Why we use ventilation in the hydraulic system
Bleeding hydraulics: why is it important and what should you watch out for?
We have already presented them to you: the hydraulics and hydraulic systems, with their advantages and disadvantages, their individual components, such as hydraulic cylinders or pumps, and how they work. Anyone who uses hydraulic systems knows that correct maintenance and optimal commissioning of the systems will significantly increase their service life.
Today it is all about good maintenance and repair of hydraulic systems: What role does air play in a hydraulic system? Why is bleeding important and what should you watch out for? Are there any indications and help to identify damage and how can errors be avoided? You can find the answers on this page.
Air in hydraulic systems
As planned, there is only one point of air in the hydraulic system, namely in the hydraulic tank, above the fill level, i.e. above the oil. This air has an oxygen content of approx. 21% and is not a problem. The whole thing only becomes critical when the air mixes with the hydraulic oil.
The hydraulic tank
Unintentional mixing of air and oil can happen if a line or inlets are installed too high up and the hydraulic oil flows down into the container from above like a waterfall. The result is an undesirable air-oil mixturewhich can lead to serious damage to the system, including seals, cylinders, pumps and hoses, and cause leaks.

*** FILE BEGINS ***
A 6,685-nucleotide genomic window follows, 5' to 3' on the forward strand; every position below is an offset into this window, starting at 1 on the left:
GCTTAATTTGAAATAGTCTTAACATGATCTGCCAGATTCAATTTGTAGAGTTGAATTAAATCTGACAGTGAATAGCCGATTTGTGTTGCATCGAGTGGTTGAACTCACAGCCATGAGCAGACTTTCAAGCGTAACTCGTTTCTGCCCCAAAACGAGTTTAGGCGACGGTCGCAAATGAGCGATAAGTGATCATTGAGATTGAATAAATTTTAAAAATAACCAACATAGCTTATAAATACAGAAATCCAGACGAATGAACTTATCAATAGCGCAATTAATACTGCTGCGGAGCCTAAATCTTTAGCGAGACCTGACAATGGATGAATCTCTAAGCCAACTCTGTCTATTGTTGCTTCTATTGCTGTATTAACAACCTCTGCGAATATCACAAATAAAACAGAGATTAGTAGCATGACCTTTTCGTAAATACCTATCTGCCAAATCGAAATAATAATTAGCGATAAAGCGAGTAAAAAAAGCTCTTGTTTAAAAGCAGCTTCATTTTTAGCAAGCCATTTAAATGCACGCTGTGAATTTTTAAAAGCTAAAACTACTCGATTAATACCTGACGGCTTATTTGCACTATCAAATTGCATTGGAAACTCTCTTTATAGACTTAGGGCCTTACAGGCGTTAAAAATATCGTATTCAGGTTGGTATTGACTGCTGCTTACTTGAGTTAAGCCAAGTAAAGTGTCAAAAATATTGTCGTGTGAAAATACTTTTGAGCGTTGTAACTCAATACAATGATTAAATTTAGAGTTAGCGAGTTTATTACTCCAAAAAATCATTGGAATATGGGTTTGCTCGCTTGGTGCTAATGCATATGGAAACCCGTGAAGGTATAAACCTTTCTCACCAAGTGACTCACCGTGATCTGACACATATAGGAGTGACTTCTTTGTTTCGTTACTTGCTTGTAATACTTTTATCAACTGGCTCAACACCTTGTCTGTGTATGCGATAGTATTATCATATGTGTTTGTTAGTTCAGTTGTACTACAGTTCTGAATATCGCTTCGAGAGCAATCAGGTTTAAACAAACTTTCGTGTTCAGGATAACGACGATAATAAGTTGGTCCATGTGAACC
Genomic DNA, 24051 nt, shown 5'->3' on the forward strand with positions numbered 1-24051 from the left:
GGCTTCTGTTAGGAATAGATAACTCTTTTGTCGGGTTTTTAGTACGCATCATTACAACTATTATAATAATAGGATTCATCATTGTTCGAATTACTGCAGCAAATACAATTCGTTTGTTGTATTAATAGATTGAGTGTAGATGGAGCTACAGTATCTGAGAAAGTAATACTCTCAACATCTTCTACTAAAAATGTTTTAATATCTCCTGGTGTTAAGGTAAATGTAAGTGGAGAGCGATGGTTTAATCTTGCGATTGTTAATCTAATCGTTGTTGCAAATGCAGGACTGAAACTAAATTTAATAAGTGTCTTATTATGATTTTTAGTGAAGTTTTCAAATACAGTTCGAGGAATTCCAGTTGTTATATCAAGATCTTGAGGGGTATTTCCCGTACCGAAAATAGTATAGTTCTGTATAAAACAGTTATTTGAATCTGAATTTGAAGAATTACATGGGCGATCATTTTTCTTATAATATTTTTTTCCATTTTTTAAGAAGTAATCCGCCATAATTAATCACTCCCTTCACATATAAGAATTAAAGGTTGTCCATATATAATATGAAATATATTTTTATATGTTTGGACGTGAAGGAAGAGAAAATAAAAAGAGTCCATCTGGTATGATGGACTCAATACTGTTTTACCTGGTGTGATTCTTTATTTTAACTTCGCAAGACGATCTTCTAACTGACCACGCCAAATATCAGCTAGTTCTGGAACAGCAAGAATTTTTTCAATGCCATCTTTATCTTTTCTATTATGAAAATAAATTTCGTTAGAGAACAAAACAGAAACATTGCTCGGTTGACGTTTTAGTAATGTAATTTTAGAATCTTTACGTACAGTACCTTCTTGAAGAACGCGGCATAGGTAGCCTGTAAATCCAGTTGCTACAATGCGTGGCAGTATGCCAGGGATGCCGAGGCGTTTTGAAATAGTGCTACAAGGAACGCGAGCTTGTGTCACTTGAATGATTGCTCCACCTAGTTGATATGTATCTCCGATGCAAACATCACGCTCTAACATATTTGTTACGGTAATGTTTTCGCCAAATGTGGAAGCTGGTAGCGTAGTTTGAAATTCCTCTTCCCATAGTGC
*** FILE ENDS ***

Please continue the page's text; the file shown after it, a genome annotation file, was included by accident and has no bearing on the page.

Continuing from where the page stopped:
Leaks, for example in a connection, cylinder or valve, mean that more air can get into the system. This happens when individual components are damaged or on seals that are heavily loaded, such as the sealing lips of hydraulic cylinders.
Why do you have to bleed hydraulics?
You are probably familiar with it from your home heating system, which you have to ventilate at regular intervals. If there is too much air in the radiator, the heating becomes less warm, makes adventurous noises and the heating output drops significantly.
It is roughly the same when there is air in the circuit of a hydraulic system. In addition, however, the air in the hydraulic system can lead to small explosions - and these are anything but good, as we will see below.
When we talk about air within a hydraulic system or hydraulic pump, we don't mean large air bubbles, no, we mean air within a hydraulic system small air bubbles that mix with the hydraulic fluid.